Juniors’ Journeys


Juniors continue their paths toward success through studying one of their last ILCA Math classes.

Jackson Bush, Editor

Immanuel Lutheran Christian Academy has seen the successful rise of many students from elementary school all the way through their senior year. For many, it is a time of both stressful decision making and exciting opportunities to expand their horizons through college. 

For junior Cade Carpenter, the aspect of moving forward brings comfort to the idea that he will soon leave ILCA. 

“It’s not exactly stressful, maybe scary. You don’t get to be around your family as much,” Carpenter said.

Cade hopes to focus on sports reporting, with an emphasis on building a brand through which he can design streetwear. These goals will be realized through college, where he hopes to attend the University of Northeastern Oklahoma. 

“In 5-10 years I hope to start a business and invest in stocks, but it is still a blurry vision,” Carpenter said.

He knows that, in order to achieve the monument of goals before him, he will need to take with him everything he has learned from ILCA.

“Teachers here help point us to professors’ goals, and help us get prepared for everything outside of school,” Carpenter said.  

While taking notice of the surrounding stress surrounding his future plans, Colby Gaines challenges the common perception of one’s full transition into adulthood. He does not align someone’s 18th birthday with adulthood, and the many tasks that come with it. 

“It feels like a child paying taxes. I don’t believe you turn into an adult at 18, although I do like the responsibility,” Gaines said. 

Although he is excited to start off on his own, he has “always felt independent” in regards to his actions and motives. He appreciates the fundamental lessons high school has taught him over the years.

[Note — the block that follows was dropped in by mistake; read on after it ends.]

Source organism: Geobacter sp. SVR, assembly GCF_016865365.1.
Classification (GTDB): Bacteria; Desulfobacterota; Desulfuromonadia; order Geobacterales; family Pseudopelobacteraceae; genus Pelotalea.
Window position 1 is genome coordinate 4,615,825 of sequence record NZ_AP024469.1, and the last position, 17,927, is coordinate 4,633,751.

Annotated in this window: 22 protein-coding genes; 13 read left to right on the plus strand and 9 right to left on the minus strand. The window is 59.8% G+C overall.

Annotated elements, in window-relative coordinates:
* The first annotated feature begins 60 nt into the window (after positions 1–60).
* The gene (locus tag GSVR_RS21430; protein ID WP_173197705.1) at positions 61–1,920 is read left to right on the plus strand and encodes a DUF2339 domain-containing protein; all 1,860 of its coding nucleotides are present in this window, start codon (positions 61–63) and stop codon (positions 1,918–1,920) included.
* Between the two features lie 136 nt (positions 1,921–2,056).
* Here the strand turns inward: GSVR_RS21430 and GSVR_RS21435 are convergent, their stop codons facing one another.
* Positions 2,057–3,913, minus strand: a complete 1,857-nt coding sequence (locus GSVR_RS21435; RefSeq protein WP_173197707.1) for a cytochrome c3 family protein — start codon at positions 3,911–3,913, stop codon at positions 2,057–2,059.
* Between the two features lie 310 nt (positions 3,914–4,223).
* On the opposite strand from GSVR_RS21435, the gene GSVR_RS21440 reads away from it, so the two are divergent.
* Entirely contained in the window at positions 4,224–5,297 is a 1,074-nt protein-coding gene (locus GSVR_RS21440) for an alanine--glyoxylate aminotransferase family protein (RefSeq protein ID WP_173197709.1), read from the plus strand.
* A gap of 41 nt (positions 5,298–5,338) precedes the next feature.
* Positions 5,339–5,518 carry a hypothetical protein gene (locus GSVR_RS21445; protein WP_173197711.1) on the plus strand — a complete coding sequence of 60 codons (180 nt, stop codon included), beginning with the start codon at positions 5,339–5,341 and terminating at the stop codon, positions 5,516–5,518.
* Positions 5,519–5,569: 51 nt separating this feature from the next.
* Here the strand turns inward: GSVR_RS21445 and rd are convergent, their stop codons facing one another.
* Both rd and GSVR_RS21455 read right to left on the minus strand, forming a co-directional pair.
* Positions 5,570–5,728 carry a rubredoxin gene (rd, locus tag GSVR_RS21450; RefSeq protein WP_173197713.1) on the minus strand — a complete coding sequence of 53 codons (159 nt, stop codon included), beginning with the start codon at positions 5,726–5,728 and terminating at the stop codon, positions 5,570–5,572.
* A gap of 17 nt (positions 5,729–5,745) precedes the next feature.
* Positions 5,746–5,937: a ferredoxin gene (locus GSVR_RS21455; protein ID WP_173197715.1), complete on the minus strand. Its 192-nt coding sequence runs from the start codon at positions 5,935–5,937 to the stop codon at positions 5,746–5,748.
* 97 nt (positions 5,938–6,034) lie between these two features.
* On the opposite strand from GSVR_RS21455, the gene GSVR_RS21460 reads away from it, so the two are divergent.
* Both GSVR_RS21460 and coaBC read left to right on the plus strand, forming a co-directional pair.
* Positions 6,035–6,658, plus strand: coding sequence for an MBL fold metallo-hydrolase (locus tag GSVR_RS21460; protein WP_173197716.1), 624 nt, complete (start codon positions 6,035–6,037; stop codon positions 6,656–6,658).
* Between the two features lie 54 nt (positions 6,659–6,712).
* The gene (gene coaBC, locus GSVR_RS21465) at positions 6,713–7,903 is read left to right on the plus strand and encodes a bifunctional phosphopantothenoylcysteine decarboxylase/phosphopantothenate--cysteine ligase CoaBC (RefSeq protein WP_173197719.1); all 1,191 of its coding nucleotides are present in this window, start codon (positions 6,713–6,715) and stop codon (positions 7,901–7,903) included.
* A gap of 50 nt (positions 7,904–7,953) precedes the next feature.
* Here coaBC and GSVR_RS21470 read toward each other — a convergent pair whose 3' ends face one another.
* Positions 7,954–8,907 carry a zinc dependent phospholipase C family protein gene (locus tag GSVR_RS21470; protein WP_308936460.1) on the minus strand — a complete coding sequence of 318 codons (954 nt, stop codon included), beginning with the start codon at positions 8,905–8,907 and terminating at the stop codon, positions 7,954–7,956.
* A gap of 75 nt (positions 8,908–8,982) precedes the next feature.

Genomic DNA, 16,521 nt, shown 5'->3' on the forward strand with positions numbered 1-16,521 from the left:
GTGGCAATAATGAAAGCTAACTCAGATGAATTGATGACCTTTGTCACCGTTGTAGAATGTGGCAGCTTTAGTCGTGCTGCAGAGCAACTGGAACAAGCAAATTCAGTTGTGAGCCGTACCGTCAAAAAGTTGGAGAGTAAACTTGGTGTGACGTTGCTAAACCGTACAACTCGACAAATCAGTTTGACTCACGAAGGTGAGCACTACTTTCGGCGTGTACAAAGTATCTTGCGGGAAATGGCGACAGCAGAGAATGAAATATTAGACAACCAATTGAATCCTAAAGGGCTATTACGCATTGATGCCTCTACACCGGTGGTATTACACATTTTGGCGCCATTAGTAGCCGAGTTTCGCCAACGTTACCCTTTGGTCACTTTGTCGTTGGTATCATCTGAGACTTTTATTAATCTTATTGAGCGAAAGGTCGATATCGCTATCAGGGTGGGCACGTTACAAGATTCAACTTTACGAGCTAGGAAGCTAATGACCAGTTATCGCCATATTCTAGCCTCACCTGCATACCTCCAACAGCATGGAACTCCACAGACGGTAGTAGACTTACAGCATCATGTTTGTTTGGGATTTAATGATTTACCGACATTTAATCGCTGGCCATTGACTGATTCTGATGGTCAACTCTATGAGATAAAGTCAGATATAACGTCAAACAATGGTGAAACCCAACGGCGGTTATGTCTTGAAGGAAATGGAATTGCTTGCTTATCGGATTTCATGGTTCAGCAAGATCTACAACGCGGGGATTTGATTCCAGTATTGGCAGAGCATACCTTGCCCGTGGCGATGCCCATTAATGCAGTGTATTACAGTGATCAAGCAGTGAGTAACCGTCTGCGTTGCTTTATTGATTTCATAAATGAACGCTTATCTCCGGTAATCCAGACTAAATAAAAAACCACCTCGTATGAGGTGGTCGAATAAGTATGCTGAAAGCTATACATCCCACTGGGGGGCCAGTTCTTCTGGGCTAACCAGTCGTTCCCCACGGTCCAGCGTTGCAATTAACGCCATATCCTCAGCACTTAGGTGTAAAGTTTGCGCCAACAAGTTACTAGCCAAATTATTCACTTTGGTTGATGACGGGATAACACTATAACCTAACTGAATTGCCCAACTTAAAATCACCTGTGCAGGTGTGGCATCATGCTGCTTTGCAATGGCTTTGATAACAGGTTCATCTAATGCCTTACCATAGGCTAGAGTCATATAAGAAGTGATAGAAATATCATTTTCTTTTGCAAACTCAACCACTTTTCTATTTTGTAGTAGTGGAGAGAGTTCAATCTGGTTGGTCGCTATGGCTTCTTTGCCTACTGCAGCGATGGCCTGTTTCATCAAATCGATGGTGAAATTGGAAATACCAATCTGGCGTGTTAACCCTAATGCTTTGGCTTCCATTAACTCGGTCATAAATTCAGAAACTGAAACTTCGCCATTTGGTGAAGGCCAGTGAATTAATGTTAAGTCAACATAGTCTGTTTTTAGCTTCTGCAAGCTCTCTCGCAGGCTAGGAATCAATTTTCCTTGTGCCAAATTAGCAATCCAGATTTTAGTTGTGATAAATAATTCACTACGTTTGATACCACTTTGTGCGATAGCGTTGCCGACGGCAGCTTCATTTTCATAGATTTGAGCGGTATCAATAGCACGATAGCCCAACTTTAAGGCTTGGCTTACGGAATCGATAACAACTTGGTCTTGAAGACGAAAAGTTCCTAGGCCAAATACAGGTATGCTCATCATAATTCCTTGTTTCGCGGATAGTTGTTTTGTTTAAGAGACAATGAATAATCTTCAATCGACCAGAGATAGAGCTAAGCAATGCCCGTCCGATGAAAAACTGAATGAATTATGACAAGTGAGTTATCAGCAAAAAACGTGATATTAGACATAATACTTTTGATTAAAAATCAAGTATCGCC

“The school has definitely taught me many subjects, but people might find it hard to go to college from this private school since you’ll have to meet more people,” Gaines said. 

Another junior who agrees with Gaines is Hedi Fine, who has already begun her admission process to the University of Central Arkansas. 

“I expect the environment to be different entirely, but high school has taught me respect and helped me to learn more,” Fine explained.

She hopes to meet new people and fears the process of moving and choosing the appropriate major.

“I hope to eventually become a criminal justice lawyer,” Fine said. 

Junior Emily Farrell plans to follow in many of the past seniors’ footsteps, starting her college experience at Tulsa Community College for two years. Fine wonders how the past seniors “did it” in regards to taking this big leap into adulthood. 

“While I believe it’s necessary for me, college isn’t for everyone. There’s still plenty of opportunities for anyone who is undecided,” Farrell said. 

Her decision to go to college will be followed by her desire to “have a psychology degree, help children with rough pasts, and become a foster parent” Her form of stress comes from the people and places she’s leaving behind.

“My stress comes from leaving home and leaving memories because I don’t like change,” Farrell said. 

She knows that her class will succeed in their endeavors, however, as she gives them all advice for their future plans.

“Stay strong, trust in God because he knows your path,” Farrell said.